Vocal Cord Dysfunction (VCD)
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What is Vocal Cord Dysfunction (VCD)?
Vocal Cord Dysfunction, also called Paradoxical Vocal Fold Motion (PVFM), is when the vocal cords don’t fully open when you breathe in, blocking your airways. Vocal cords are muscles located in the larynx (voice box) that vibrate when you breathe out, producing the voice.
Anyone can experience VCD, though it is more common in women than in men, especially women ages 20 to 40.
Common triggers of VCD include:
- Acid reflux
- Postnasal drip or allergies
- Stress and anxiety
- Voice overuse
- Inhaling fumes
- Cold or cough
Common symptoms of VCD include:
- Difficulty breathing
- Frequently coughing or clearing your throat
- Feeling of a lump in your throat
- Feeling of tightness in throat or chest
- Feeling of choking
- Stridor, a wheezing sound that happens when you inhale
- Voice changes
UR Medicine's Treatments for Vocal Cord Dysfunction (VCD)
VCD frequently resembles asthma, making diagnoses difficult. To diagnose VCD, your provider may do a variety of tests, including:
- Flow-volume loop, which shows if there’s a blockage in your airways
- Laryngoscopy, which uses a camera on a tube to examine your vocal cords
Depending on what is triggering your VCD, your provider may suggest treatment that will target that trigger. For example, if you have acid reflux, they may suggest antacids.
Treatment for VCD varies, and often involves breathing therapy with a speech-language pathologist. Our expert speech pathologists may teach you special breathing exercises to help control episodes of VCD. For example, they may help you breathe from your stomach, or relax your throat.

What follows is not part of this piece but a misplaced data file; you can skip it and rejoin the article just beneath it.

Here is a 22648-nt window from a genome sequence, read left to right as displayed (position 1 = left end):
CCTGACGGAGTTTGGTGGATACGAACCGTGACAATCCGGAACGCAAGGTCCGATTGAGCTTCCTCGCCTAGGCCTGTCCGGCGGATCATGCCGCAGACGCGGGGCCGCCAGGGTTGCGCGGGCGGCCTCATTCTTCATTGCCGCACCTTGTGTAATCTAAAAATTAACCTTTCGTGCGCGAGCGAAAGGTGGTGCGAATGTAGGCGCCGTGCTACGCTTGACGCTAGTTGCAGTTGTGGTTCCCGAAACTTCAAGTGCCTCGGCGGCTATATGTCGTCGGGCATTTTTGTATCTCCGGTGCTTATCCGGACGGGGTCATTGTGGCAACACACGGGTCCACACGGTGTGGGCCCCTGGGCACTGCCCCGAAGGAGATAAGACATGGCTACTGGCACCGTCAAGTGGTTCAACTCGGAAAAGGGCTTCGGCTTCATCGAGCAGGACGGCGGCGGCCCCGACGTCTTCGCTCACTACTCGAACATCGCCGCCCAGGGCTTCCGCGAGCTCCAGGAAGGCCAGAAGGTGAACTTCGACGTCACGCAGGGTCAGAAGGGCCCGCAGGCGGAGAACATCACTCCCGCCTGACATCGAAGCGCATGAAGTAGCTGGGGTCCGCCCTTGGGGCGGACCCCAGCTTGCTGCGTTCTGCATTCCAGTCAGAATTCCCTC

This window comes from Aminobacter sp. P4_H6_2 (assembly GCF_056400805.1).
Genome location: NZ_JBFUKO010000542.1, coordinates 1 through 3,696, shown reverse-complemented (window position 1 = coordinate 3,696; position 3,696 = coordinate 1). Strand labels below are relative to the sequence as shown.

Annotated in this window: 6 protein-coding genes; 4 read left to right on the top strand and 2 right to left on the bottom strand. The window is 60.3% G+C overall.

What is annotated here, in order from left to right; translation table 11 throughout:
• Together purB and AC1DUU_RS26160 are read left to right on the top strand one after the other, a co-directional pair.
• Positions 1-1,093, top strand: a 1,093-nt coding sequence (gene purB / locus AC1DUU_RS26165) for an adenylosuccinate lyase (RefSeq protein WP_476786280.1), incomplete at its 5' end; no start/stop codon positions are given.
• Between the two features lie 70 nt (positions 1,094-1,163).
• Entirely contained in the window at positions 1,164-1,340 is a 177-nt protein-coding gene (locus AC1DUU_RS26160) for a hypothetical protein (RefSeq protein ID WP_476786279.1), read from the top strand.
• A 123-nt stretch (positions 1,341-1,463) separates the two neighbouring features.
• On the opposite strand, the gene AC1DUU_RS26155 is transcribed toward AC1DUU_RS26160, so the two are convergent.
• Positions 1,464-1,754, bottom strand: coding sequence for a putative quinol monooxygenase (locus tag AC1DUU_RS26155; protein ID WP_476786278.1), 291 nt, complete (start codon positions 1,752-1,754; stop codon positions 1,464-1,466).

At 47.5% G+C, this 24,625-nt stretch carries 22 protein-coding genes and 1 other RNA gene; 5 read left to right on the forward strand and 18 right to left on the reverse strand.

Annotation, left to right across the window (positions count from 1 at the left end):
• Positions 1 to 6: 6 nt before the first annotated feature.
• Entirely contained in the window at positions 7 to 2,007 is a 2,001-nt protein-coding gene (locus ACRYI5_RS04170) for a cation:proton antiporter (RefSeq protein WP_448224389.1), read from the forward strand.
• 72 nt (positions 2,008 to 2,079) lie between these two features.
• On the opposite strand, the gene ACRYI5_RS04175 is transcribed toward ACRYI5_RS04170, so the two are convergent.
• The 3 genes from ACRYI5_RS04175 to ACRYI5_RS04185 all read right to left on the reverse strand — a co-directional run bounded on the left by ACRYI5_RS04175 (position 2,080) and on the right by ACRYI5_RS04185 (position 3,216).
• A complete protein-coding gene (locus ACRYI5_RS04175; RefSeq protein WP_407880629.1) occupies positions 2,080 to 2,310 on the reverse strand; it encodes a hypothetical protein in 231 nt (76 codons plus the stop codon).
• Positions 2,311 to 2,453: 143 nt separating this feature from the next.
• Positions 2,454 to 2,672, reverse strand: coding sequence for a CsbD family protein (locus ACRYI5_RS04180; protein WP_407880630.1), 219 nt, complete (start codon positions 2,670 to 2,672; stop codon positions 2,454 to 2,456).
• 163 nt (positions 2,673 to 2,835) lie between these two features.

What Sets Us Apart?
At UR Medicine, we utilize a multidisciplinary approach to care for children and adults. We are exposed to more complex cases than most providers in the Rochester region, and each of our patients can be assured they are always in the hands of highly skilled experts.
UR Medicine Voice Center is the only voice center in Upstate New York with a comprehensive team of voice experts, including ear, nose, and throat (ENT) physicians who are fellowship-trained in voice disorders. Our speech pathologists have specialized training to evaluate and treat patients with vocal cord dysfunction. They will work collaboratively with your physician and capitalize on the expertise of multiple disciplines, including GI, Thoracic Surgery, Pulmonology, Otolaryngology, and Neurology to best treat your vocal cord dysfunction.
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